NV State Congresswoman Threatened After Sharing her Abortion Experience
A Nevada state Congresswoman (D), Lucy Flores, has faced several threats on her life after sharing her personal experience with abortion at the state Assembly Education Committee on Monday. Assembly Bill 230, which she testified in reference to, would change abstinence-only education policies in public school sexual education programs to comprehensive sexual education. Flores testified in favor of the bill, relating her story of six sisters who all became pregnant as teenagers and her decision to have an abortion at sixteen. "I had an abortion because I didn't have access to birth control, or even an understanding of what that meant," Flores said.
On Thursday, Flores released a statement: "This week, I shared an extremely personal story about a difficult decision I made as a teenager to have an abortion. I shared that story because I felt it was relevant to the importance of sex education in Nevada schools, and my belief that our children need to be armed with good information in order to make good choices. While I am heartened, and deeply moved, by the support I have received from far and wide since my testimony, I want to ensure that we don't lose focus on the real issue at hand. I don't want the weight of a serious issue like abortion rights to overwhelm the purpose of this bill, which is meant to ensure that other young people are empowered with information that I simply didn't have as a young person."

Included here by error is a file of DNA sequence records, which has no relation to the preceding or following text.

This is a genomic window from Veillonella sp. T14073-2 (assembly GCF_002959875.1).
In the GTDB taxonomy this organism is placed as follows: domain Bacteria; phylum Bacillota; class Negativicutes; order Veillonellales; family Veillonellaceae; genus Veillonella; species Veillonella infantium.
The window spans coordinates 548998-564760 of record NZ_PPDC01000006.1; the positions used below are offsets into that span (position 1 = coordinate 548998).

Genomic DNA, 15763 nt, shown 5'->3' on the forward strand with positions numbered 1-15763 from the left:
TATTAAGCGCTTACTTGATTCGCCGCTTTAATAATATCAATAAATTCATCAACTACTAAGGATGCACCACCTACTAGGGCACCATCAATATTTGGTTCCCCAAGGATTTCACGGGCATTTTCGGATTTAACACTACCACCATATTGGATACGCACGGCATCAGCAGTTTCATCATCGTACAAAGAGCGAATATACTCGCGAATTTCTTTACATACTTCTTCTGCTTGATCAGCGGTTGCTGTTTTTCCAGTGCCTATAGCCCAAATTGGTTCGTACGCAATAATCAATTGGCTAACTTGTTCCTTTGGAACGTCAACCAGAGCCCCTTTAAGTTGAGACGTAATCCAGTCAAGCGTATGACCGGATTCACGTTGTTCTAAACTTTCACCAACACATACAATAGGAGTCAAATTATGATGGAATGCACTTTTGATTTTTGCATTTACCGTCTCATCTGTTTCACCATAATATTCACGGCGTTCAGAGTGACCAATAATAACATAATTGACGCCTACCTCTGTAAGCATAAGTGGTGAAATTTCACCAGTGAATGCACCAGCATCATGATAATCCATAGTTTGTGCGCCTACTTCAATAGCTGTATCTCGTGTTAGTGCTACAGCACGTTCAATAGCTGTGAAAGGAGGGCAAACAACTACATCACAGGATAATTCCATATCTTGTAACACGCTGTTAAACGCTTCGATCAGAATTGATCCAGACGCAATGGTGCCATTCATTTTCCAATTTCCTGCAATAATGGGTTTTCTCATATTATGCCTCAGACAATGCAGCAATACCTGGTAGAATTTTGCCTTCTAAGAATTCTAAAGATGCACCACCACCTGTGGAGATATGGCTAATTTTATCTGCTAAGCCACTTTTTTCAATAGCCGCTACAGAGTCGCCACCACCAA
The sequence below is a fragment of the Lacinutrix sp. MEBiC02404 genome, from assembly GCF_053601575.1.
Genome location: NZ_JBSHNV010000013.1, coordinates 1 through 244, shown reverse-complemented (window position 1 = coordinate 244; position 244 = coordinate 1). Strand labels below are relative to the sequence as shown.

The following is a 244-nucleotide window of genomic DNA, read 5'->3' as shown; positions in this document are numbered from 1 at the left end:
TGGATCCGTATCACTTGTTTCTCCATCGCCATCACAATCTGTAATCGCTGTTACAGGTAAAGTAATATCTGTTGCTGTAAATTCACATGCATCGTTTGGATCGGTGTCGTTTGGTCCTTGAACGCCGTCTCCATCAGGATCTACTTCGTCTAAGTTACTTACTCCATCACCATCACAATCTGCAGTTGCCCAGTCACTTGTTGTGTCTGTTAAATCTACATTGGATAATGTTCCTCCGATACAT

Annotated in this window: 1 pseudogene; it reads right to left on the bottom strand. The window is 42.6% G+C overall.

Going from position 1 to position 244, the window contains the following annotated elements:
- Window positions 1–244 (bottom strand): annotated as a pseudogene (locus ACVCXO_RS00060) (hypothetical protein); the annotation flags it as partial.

Media Resources: Nevada Legislature 3/11/13; Raw Story 4/4/13; Think Progress 4/4/13
12/9/2013 Mixed Results for Afghanistan's Anti-Violence Against Women Law - The United Nations Assistance Mission in Afghanistan (UNAMA) and the Office of the UN High Commissioner for Human Rights (OHCHR) released their annual report on violence against women in Afghanistan yesterday, revealing mixed results of the country's Elimination of Violence against Women Law.
"A Way to Go: An Update on Implementation of the Law on the Elimination of Violence against Women in Afghanistan [PDF]," found that there was a 28 percent increase in reports of violence against women from 2012 to 2013 , but only 17 percent of those were prosecuted under EVAW - a small 2 percent increase from last year.
The law, which was issued by the executive decree of President Hamid Karzai in 2009, criminalizes 22 acts of violence against women and specifies punishment for perpetrators. . . .